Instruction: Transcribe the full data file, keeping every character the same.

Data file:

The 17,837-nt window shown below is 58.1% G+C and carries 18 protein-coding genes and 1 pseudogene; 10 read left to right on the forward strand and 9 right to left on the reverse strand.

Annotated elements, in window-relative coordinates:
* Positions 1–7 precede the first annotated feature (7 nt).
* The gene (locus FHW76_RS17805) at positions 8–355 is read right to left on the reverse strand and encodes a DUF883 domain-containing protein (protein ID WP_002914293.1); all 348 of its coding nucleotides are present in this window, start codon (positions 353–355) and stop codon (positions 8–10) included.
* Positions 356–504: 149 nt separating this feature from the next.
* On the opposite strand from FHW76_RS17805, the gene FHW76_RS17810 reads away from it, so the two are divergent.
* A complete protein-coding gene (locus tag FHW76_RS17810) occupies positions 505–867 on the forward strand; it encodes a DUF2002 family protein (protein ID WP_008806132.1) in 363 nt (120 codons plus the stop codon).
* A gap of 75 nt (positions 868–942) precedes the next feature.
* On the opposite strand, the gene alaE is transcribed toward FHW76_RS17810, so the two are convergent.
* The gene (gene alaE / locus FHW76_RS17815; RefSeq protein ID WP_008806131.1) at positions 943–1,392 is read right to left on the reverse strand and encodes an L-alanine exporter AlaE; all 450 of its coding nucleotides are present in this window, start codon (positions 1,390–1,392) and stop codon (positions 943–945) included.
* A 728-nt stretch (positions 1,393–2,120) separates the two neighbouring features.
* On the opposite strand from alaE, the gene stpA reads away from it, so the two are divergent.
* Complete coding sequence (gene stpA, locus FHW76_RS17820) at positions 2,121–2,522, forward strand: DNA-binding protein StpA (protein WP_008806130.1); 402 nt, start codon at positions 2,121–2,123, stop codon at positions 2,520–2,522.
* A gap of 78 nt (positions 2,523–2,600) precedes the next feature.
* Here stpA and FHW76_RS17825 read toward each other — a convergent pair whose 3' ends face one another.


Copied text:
The 17,837-nt window shown below is 58.1% G+C and carries 18 protein-coding genes and 1 pseudogene; 10 read left to right on the forward strand and 9 right to left on the reverse strand.

Annotated elements, in window-relative coordinates:
* Positions 1–7 precede the first annotated feature (7 nt).
* The gene (locus FHW76_RS17805) at positions 8–355 is read right to left on the reverse strand and encodes a DUF883 domain-containing protein (protein ID WP_002914293.1); all 348 of its coding nucleotides are present in this window, start codon (positions 353–355) and stop codon (positions 8–10) included.
* Positions 356–504: 149 nt separating this feature from the next.
* On the opposite strand from FHW76_RS17805, the gene FHW76_RS17810 reads away from it, so the two are divergent.
* A complete protein-coding gene (locus tag FHW76_RS17810) occupies positions 505–867 on the forward strand; it encodes a DUF2002 family protein (protein ID WP_008806132.1) in 363 nt (120 codons plus the stop codon).
* A gap of 75 nt (positions 868–942) precedes the next feature.
* On the opposite strand, the gene alaE is transcribed toward FHW76_RS17810, so the two are convergent.
* The gene (gene alaE / locus FHW76_RS17815; RefSeq protein ID WP_008806131.1) at positions 943–1,392 is read right to left on the reverse strand and encodes an L-alanine exporter AlaE; all 450 of its coding nucleotides are present in this window, start codon (positions 1,390–1,392) and stop codon (positions 943–945) included.
* A 728-nt stretch (positions 1,393–2,120) separates the two neighbouring features.
* On the opposite strand from alaE, the gene stpA reads away from it, so the two are divergent.
* Complete coding sequence (gene stpA, locus FHW76_RS17820) at positions 2,121–2,522, forward strand: DNA-binding protein StpA (protein WP_008806130.1); 402 nt, start codon at positions 2,121–2,123, stop codon at positions 2,520–2,522.
* A gap of 78 nt (positions 2,523–2,600) precedes the next feature.
* Here stpA and FHW76_RS17825 read toward each other — a convergent pair whose 3' ends face one another.